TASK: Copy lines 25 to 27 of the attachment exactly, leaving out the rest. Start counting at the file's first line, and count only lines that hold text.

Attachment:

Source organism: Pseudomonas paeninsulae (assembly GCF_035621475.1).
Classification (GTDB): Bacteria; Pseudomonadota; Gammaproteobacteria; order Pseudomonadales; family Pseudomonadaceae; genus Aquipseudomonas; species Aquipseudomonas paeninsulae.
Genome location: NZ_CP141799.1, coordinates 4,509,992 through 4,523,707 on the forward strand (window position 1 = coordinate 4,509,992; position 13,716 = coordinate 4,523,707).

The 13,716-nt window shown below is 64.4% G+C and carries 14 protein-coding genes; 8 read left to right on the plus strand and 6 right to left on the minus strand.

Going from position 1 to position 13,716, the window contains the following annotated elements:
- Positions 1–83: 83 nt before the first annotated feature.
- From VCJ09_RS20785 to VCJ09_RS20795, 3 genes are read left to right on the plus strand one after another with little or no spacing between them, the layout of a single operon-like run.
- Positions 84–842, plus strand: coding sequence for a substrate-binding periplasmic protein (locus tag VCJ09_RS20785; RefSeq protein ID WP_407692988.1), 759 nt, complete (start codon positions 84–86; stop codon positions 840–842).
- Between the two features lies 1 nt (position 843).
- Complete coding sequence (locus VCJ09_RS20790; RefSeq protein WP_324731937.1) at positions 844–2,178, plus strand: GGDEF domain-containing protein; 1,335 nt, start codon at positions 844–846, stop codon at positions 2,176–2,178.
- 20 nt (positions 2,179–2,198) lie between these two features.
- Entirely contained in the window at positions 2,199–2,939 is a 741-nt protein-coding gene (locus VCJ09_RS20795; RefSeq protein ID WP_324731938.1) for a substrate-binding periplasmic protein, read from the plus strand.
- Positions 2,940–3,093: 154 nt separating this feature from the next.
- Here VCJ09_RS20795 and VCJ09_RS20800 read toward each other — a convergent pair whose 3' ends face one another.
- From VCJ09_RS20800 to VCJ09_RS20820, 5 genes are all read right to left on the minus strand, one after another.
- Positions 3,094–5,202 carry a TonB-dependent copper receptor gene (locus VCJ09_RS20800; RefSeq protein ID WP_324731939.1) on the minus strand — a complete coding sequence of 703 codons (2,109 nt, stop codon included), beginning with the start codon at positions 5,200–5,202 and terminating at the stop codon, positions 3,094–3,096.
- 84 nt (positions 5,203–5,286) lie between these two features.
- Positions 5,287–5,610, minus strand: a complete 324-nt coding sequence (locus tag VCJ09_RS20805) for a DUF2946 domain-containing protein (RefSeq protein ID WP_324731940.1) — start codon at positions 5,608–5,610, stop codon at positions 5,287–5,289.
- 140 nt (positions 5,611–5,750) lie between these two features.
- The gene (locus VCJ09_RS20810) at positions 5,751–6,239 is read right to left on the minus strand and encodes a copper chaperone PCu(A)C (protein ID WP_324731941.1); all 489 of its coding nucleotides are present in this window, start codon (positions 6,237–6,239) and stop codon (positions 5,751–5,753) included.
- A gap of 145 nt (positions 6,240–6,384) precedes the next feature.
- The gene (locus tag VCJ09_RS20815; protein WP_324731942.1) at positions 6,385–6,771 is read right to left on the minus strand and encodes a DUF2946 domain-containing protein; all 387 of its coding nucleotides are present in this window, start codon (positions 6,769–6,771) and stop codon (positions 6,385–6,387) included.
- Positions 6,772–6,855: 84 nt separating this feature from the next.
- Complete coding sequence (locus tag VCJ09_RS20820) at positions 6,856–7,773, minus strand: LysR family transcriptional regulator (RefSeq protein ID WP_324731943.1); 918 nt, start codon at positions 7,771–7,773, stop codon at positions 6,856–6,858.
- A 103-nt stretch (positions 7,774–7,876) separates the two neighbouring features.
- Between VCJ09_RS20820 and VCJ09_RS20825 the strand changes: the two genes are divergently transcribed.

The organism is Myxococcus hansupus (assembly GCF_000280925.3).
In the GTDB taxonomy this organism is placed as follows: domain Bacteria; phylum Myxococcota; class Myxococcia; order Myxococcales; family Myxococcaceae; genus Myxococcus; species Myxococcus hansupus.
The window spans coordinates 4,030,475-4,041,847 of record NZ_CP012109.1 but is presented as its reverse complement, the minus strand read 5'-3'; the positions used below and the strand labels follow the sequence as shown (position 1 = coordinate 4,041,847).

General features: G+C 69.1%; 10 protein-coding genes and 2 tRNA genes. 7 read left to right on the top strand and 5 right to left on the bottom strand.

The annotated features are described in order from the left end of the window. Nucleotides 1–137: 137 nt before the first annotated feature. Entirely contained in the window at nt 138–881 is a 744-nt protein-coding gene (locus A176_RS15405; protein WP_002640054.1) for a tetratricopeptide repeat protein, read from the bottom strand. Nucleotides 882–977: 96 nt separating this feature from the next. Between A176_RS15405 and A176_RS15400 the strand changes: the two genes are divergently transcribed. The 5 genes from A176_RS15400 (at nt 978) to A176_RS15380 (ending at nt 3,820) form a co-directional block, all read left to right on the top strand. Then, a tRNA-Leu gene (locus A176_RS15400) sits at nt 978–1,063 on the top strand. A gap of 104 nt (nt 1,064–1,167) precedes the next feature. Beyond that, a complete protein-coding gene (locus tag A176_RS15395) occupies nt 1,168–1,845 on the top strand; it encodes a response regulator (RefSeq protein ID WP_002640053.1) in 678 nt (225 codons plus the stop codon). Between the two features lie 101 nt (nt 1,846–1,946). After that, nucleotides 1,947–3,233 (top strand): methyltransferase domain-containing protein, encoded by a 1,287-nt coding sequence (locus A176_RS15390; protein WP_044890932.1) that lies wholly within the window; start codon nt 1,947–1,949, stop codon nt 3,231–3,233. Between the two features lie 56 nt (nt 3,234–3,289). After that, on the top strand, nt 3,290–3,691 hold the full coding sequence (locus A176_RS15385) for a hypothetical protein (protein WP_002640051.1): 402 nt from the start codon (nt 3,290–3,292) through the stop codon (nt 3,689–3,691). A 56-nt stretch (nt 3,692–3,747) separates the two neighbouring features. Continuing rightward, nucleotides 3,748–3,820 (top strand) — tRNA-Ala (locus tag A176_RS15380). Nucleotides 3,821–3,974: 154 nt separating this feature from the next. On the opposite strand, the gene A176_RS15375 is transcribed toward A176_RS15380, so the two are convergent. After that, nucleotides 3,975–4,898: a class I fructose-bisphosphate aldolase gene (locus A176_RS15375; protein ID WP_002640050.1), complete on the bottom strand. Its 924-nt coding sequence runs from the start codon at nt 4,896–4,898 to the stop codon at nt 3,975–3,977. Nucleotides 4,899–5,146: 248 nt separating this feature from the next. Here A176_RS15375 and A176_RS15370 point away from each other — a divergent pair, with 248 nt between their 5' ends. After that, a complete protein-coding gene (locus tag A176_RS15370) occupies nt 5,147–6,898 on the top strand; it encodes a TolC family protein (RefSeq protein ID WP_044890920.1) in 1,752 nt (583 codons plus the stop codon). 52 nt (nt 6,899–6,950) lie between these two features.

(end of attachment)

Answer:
- A 103-nt stretch (positions 7,774–7,876) separates the two neighbouring features.
- Between VCJ09_RS20820 and VCJ09_RS20825 the strand changes: the two genes are divergently transcribed.

The organism is Myxococcus hansupus (assembly GCF_000280925.3).